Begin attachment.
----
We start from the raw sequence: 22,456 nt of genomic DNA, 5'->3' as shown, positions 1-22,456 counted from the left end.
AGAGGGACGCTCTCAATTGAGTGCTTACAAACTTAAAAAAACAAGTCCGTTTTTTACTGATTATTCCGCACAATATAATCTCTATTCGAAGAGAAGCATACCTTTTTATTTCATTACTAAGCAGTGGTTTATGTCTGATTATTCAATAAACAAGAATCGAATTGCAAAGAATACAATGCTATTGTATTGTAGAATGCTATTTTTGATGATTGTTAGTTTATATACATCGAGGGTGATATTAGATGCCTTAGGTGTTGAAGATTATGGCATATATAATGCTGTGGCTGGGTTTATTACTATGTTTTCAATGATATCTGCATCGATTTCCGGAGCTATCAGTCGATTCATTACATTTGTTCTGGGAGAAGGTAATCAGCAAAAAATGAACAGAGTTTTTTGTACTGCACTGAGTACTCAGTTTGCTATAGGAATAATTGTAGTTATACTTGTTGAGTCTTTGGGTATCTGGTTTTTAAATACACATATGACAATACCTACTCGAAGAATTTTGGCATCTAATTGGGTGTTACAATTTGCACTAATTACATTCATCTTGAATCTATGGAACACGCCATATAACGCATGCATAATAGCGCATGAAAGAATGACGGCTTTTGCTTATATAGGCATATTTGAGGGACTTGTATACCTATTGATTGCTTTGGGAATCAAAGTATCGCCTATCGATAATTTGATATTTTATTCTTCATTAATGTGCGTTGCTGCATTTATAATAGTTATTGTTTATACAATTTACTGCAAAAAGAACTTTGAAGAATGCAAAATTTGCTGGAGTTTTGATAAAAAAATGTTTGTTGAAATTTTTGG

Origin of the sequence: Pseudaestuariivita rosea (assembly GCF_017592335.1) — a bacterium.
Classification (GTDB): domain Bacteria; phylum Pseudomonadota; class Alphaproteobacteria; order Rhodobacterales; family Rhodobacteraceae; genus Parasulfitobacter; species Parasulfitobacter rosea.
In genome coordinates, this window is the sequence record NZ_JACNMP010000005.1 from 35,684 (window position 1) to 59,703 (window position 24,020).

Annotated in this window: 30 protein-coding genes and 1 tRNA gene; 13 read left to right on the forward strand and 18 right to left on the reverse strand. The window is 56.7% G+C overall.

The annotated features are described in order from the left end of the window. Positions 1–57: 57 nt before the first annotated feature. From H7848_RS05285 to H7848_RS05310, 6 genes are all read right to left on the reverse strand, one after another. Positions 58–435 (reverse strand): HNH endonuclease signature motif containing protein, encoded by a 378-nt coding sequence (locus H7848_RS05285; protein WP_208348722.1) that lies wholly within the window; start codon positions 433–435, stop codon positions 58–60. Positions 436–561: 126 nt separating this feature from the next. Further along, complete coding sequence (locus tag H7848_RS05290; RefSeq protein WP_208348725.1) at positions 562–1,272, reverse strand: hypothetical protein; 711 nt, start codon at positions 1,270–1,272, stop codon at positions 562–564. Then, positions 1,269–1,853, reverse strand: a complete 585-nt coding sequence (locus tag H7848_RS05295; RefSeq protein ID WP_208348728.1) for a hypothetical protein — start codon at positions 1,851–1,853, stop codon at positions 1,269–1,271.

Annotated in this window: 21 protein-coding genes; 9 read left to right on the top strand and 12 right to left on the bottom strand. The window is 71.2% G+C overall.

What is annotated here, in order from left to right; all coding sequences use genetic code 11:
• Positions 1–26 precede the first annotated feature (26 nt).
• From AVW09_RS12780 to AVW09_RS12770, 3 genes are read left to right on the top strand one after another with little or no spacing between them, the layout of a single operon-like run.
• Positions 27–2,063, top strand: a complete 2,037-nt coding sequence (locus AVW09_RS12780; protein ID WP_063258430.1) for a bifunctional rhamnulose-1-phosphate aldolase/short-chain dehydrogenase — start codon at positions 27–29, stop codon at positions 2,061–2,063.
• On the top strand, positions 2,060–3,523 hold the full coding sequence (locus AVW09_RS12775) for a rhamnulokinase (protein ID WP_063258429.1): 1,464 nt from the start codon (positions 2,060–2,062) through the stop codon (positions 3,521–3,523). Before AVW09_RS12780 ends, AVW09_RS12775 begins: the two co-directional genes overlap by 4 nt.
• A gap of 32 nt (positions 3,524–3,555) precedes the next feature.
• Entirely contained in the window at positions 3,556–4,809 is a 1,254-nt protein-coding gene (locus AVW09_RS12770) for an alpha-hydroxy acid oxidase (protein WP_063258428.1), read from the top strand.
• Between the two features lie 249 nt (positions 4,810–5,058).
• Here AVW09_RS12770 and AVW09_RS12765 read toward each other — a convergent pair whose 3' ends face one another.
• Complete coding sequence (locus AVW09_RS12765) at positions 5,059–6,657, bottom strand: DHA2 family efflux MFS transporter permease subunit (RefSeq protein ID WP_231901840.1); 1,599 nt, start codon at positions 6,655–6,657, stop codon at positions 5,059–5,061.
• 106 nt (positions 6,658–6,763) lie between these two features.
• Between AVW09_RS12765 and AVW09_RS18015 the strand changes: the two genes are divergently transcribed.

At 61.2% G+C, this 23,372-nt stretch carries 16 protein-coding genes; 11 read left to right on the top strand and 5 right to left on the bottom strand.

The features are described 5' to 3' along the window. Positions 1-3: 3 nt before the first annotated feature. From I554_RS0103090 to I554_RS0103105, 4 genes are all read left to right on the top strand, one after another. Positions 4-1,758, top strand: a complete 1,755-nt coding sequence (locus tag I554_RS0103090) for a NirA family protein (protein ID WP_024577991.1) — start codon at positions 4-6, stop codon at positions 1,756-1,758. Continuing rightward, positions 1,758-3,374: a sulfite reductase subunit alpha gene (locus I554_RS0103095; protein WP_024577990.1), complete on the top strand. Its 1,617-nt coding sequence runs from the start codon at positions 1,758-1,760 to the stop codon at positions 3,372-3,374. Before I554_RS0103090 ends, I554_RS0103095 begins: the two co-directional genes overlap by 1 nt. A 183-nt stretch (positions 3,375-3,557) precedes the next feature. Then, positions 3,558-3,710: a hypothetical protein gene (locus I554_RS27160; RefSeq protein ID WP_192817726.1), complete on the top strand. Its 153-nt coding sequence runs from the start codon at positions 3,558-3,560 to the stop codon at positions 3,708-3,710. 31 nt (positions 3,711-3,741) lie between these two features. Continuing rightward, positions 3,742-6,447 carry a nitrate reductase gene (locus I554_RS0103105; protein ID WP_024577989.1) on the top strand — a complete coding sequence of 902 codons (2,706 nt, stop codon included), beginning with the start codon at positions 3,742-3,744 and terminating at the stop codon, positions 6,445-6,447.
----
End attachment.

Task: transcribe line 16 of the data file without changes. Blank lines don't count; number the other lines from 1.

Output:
• Between the two features lie 249 nt (positions 4,810–5,058).